Written on: April 8, 2020
Each year we wait throughout the Lenten season to hear the Easter “Alleluia” and the glorious ringing of the bells. All the weeks of Lent draw us forward to the celebration of that beautiful day of new life, signifying hope and resurrection.
Often we are uncomfortable with the Holy Week services which are serious and remind us of our sin and failing. Holy Thursday is bittersweet, giving us the immeasurable gift of the Eucharist, but reminding us of what followed in Jesus’ life. During Lent, we are reminded regularly of our need for a change of heart. The liturgies and prayers of Lent remind us that we and the world need transformation. Although we have heard this call for metanoia, we tend to forget it in the joy of the Easter season.
This year is different.
Lenten sacrifice was not of our making. Whatever we had planned to do during the season was mitigated by the sudden and relentless change that accompanied the spread of the Covid 19 virus. Our lives and the lives and routines of those we love turned upside down and we arrived in a situation which was unfamiliar to us. There were no footprints to follow, no blueprint to help us know how long these uncomfortable days would last. We found that we were suffering along with all humankind. The situation in which we found ourselves truly was – and is the message of the Cross. Rarely in our lives have we experienced such a tragic loss and a sense of isolation. Even less frequently have we shared it with a number of other people at the same time. Perhaps never have we shared it with the whole world.
This time is unprecedented. We are deprived of being present during Holy Week services and of entering the Easter liturgy wholeheartedly. We are deprived of being present for the sharing of new light and the ringing of the bells. The joyful sound of a congregation singing ALLELUIA will be real only in our memories.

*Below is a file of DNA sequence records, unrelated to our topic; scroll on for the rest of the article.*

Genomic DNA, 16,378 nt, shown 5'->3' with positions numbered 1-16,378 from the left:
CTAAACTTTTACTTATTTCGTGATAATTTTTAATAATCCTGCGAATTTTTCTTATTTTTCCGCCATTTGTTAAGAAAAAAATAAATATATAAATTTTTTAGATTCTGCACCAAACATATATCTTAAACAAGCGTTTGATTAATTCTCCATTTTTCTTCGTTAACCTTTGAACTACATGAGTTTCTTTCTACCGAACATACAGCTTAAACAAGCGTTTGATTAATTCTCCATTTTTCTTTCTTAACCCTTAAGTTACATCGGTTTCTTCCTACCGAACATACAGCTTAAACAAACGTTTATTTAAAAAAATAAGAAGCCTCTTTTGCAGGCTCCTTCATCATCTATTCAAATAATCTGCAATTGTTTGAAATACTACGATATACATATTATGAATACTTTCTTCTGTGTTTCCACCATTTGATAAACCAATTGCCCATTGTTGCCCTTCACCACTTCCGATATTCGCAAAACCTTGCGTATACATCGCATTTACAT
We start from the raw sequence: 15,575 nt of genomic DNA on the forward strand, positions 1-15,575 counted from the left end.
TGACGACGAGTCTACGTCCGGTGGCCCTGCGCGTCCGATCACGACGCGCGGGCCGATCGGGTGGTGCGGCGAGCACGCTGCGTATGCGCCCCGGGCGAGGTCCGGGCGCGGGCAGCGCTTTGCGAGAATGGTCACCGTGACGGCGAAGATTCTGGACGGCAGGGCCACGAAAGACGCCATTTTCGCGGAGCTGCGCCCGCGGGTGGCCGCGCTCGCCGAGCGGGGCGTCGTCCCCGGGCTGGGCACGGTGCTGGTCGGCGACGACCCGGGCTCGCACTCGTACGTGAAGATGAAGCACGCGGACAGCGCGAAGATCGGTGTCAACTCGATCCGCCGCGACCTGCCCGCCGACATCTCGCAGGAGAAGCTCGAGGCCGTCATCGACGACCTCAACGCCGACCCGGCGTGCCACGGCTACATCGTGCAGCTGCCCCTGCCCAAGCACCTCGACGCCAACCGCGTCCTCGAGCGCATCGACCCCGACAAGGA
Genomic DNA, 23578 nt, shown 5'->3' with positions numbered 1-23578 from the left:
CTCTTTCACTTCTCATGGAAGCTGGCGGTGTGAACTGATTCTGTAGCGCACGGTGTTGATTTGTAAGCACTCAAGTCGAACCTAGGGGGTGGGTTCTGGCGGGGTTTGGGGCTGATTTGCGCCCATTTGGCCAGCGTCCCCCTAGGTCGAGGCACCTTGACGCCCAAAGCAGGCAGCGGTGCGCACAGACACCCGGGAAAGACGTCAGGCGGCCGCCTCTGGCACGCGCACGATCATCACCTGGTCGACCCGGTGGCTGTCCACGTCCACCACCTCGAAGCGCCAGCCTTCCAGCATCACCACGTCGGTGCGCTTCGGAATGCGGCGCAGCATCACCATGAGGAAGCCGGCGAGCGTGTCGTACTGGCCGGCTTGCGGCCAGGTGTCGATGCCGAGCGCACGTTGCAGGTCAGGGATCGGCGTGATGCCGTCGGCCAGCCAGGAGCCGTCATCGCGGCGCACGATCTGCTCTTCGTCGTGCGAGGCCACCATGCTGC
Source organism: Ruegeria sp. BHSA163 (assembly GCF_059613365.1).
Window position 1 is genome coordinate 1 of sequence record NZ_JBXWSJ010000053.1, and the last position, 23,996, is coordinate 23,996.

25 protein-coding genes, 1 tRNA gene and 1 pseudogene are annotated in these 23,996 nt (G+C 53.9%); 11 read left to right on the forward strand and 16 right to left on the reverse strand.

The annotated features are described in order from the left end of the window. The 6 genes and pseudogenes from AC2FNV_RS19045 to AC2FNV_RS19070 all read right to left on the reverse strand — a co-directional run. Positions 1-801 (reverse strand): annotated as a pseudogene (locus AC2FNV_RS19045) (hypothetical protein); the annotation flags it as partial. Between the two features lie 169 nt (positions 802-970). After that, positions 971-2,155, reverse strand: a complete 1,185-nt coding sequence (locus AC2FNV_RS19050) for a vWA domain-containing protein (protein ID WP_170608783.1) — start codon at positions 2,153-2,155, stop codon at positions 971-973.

Perhaps, in a larger way, we will be living the Easter message. We learn, once again, that we are connected with our sisters and brothers throughout the world. Their triumph is ours and their pain is ours, too. The Resurrection and Redemption of Easter will come to save us all gradually, but in a visible way, when the scourge of this virus is behind us. In the hearts of all who believe in Jesus, it must symbolize the less visible mystery and miracle of Easter.
It is a time of decision for each of us. Do we return to our former ways and routine after this crisis is over, or do we step over the threshold with deepened faith and resolute conviction to follow Jesus? How will we emerge from this temporary tomb that we are in?
Let us celebrate Easter in every way we can this year. May we emerge as people convinced of God’s presence in our lives and in our world and disciples eager to live wholeheartedly the magnificent message of Easter!
Sr. Denise Roche, GNSH